Senate seeks suspension of proposed excise duty rate increase on locally produced alcoholic beverages

The Senate, on Tuesday called on the Federal Government to suspend the planned excise duty increase on locally produced alcoholic beverages set to go into effect on June 4th. The Upper Chamber of the National Assembly said that the increase which would raise the excise duty rate on alcoholic beverages from the current rate of 20% to 67% represents a 300% increase and should be suspended until there is a better understanding of the new policy by all stakeholders in the interest of the national economy.

According to the senate, the measure to suspend the proposed rate hike is meant to safeguard the sector from complete collapse.

The legislative body said it will initiate a stakeholder’s public hearing by referring the motion to the relevant committee for a full discussion with the Federal Government and relevant stakeholders in the beverage sector so as to get a better understanding of the issues and assist government to take the best action in the overall interest of Nigerians affected by the new policy.

The resolution of the senate on Tuesday follows a motion introduced by Senator Benjamin Uwajumogu (APC, Imo North) and co-sponsored by Enyinnaya Abaribe (PDP, Abia South).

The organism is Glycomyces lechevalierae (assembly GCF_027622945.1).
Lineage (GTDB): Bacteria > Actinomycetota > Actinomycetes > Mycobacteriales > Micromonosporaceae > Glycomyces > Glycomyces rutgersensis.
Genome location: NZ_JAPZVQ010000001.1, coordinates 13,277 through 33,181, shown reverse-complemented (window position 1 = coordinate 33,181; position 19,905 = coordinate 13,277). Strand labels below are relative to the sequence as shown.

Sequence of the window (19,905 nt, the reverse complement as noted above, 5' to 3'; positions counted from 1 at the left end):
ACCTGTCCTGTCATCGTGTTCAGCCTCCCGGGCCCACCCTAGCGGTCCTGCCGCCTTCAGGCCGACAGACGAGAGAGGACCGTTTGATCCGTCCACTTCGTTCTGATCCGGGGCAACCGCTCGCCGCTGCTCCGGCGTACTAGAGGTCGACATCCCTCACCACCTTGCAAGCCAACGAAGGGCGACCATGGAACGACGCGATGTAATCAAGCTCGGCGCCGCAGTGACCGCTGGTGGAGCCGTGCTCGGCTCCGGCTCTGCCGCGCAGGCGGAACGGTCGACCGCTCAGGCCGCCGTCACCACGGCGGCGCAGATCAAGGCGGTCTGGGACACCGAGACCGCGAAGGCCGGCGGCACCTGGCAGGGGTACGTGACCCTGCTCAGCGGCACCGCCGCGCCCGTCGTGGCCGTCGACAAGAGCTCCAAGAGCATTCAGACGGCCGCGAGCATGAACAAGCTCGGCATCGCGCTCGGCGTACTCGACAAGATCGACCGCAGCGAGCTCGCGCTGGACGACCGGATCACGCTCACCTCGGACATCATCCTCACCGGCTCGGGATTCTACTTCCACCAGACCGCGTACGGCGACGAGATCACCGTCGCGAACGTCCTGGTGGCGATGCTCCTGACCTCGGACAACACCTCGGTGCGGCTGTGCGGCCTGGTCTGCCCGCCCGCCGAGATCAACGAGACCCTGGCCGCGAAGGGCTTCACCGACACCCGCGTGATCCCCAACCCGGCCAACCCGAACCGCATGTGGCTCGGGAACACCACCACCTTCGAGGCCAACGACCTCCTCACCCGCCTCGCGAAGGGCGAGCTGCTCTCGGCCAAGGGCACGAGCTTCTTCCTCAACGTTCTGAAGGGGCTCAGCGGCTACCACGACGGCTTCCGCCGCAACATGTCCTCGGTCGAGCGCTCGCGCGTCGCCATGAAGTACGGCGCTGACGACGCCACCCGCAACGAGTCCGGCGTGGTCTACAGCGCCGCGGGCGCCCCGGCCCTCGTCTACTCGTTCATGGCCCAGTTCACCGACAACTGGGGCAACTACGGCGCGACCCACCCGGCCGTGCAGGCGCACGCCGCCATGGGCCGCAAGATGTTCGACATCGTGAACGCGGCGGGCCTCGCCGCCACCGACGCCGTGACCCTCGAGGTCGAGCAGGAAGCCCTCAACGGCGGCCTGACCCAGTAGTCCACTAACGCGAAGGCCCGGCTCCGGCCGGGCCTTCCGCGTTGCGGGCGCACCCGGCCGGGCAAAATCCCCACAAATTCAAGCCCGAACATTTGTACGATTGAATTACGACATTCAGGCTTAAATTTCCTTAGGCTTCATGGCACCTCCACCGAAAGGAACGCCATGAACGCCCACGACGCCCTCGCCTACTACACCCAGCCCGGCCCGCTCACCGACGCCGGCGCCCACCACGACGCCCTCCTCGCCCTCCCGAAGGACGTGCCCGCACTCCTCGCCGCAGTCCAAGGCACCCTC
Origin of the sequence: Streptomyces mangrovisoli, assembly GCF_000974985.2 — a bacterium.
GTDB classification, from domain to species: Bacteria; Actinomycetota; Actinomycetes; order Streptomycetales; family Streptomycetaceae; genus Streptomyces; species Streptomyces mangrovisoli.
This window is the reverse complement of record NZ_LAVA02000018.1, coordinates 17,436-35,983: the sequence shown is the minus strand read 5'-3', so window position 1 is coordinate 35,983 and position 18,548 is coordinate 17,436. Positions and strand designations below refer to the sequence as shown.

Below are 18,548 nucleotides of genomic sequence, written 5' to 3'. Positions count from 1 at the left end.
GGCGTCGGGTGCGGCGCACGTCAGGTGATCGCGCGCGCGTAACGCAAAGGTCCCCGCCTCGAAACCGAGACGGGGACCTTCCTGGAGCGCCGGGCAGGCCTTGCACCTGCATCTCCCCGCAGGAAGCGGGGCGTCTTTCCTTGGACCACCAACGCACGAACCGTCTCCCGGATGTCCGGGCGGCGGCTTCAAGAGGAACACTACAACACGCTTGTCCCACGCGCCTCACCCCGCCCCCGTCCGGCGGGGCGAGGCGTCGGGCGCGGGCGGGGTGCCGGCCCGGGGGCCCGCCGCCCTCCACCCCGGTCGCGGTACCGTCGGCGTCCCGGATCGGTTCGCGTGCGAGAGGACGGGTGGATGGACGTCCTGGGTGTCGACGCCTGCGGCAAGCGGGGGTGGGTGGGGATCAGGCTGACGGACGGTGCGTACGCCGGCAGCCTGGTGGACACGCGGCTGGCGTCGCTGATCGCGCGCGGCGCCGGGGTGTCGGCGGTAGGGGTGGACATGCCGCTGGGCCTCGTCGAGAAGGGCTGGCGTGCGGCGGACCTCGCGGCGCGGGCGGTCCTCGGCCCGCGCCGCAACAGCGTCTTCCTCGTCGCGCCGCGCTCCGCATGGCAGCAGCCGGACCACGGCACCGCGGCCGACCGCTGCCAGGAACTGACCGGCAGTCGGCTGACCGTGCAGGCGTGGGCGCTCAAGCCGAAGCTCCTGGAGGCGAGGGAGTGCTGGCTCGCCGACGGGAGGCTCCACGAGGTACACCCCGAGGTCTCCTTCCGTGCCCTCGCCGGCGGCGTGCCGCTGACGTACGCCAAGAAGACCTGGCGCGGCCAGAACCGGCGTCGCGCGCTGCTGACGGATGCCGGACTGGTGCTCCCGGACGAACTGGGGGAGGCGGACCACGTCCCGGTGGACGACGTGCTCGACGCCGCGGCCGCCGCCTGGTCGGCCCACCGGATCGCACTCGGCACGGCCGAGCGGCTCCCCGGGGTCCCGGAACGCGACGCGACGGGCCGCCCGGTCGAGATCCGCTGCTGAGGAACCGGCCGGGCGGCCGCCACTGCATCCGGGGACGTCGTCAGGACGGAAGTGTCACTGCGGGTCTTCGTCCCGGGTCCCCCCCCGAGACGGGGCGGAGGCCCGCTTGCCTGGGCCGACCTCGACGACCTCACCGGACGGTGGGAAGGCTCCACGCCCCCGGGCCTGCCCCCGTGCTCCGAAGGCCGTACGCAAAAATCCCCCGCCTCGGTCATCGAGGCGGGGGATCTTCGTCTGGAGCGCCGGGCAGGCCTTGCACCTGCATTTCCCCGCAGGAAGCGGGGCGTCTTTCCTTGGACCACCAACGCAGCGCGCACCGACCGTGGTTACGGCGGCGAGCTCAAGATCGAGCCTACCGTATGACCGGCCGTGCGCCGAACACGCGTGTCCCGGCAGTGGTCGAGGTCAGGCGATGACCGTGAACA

Senator Uwajumogu, while moving the motion said: “The current excise duty paid by the locally produced beverages sector stands at 20 percent across board but under the approved excise duty tariff hike by the Federal Government, it is fixed at 67%; over 300% increase.”

He noted that the beverage industry which is one of the oldest surviving industries currently employs over 250,000 Nigerians with an investment portfolio of over N420bn which would be threatened to extinction if the new tariff hike were to go into effect.

According to him, the proposed excise duty increase was computed without full consultation of members of the beverage sector and all other stakeholders within the industry known as Distillers and Beverage Association of Nigeria (DIBAN), a sub-sector of the Manufacturers Association of Nigeria (MAN).

“If this proposed hike is not reviewed, one of the consequences will be the potential loss of at least 250,000 jobs as manufacturers within this sub-sector will be left with no option than to massively lay off workers,” the Senator warned.

He added that the direct and indirect job losses as a result of the tariff increase will further worsen the deteriorating unemployment situation in the country as well as the attendant social consequences.

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